the three forms as one kata at least five hundred times. The three
Naihanchi katas performed as one became known as Motobu’s Kata,
and he is said to have stated many times, "There is only one
kata necessary to develop and excel in karate, and that is Naihanchi
as one." The form was developed as a defense against four to
eight opponents, with performer pinned against a wall defending to
the right, left or from the front, but never from the rear.
The composer of this kata is unknown, but it has long been treasured
by karateman from Shuri and Tomari. Many traditions assert that Soken
Matsumura created Naihanchi or based his version on older forms known
to him. Most Shorin-ryu styles practice tree distinct short form of
Naihanchi. Before Pinan's invention in 1907, Naihanchi kata were the
first forms taught to beginner level practitioners.
The most important purpose of Naihanchi lies not in the fighting skills
it develops, but in training the lower parts of the body through slow
and steady sideward movements. Developing strong legs and hips are
indispensable to karate training. According to Grandmaster Nagamine
the posture for Naihanchi is similar to the sitting posture for Zen,
with strength concentrated in the abdomen. Nagamine has stated that
the Naihanchi kata were a favorite of Choki Motabu. Naihanchi kata
is useful when there is limited space.
The punching and blocking motions are short because space is very
restricted. The short techniques make Naihanchi a very difficult kata
to master, and some consideration might be given to thinking of Naihanchi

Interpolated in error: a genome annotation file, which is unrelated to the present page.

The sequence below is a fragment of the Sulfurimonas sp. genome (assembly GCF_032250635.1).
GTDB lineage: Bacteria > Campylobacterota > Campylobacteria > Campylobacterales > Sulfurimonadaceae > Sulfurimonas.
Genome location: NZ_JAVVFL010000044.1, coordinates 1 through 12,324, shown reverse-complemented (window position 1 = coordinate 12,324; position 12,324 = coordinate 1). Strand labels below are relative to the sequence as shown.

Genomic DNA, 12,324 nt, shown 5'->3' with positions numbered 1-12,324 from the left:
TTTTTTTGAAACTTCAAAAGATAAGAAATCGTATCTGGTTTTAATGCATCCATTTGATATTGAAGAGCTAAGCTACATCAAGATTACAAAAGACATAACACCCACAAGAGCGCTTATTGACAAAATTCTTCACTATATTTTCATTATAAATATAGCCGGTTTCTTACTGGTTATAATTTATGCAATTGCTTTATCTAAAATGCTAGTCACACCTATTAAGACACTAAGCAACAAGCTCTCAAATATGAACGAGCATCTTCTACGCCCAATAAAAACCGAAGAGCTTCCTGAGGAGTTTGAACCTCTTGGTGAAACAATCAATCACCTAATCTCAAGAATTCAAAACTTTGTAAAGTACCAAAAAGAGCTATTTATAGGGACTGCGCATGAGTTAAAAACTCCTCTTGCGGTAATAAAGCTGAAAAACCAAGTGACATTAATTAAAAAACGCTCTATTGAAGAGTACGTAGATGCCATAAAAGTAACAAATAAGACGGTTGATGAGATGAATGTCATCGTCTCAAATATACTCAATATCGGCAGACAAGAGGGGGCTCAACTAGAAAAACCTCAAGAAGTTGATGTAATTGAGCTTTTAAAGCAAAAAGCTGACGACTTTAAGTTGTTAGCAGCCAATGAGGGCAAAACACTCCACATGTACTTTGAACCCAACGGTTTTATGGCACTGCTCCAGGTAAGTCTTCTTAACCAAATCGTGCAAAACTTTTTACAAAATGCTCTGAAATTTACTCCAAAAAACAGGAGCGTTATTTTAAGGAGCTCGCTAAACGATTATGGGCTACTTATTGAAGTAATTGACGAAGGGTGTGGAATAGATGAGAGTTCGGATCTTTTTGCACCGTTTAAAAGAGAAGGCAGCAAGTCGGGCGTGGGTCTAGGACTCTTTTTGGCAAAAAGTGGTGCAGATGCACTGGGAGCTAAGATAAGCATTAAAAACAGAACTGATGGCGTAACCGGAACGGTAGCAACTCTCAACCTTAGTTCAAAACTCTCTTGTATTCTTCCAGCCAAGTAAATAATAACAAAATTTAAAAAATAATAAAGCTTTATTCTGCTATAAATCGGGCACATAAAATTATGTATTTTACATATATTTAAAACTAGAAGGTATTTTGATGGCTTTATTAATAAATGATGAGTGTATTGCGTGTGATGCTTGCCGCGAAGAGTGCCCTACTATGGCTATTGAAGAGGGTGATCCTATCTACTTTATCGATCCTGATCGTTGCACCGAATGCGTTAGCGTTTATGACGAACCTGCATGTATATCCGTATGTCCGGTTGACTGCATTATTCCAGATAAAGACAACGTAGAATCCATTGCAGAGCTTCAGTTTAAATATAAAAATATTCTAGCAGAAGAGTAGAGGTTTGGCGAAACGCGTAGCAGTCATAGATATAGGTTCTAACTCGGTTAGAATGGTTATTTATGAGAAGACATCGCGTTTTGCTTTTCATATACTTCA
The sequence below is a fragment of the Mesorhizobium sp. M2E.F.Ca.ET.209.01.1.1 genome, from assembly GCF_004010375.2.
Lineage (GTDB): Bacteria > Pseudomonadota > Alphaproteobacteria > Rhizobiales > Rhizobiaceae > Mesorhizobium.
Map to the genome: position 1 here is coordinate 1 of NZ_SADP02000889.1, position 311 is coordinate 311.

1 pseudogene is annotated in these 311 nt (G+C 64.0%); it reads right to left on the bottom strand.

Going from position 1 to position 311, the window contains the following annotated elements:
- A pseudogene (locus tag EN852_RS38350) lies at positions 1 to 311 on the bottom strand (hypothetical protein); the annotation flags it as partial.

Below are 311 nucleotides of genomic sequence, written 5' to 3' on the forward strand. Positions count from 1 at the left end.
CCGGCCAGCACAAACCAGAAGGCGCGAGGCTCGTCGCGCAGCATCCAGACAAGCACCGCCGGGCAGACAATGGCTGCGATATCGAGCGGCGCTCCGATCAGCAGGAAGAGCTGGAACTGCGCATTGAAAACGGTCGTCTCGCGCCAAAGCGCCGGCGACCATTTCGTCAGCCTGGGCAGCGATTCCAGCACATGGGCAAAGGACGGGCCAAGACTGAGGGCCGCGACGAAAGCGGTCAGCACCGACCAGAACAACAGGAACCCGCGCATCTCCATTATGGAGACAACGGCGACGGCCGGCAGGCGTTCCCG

as a more technically advanced level form. Naihanchi, or Tekki in
Japanese, translated means horse when riding. Some practitioners perform
Naihanchi with the knees directed inwards. This is incorrect posture
and the practitioner does this because they have not properly developed
their legs. When performing each of the Naihanchi kata, once the practitioner
drops into the horse stance it is critical to keep their height consistent
throughout the entire kata. The practitioner's height should not fluctuate
up and down. The only way to build power is not a stance is a strong
stance for defense from the front and rear of the practitioner. However,
it is extremely strong from the left and right sides of the practitioner.
The weight distribution is equally spread between the two legs. if
the weight is ever transferred to one leg the practitioner looses
all strength in the stance from the sides and is vulnerable to attack
from the left and right sides of the body. Therefore, when stepping
over to move in the horse stance in a sideways direction, the practitioner
must try and shorten the time the weight distribution is over the
supporting leg. This is one of the primary skills developed in the
three Naihanchi forms.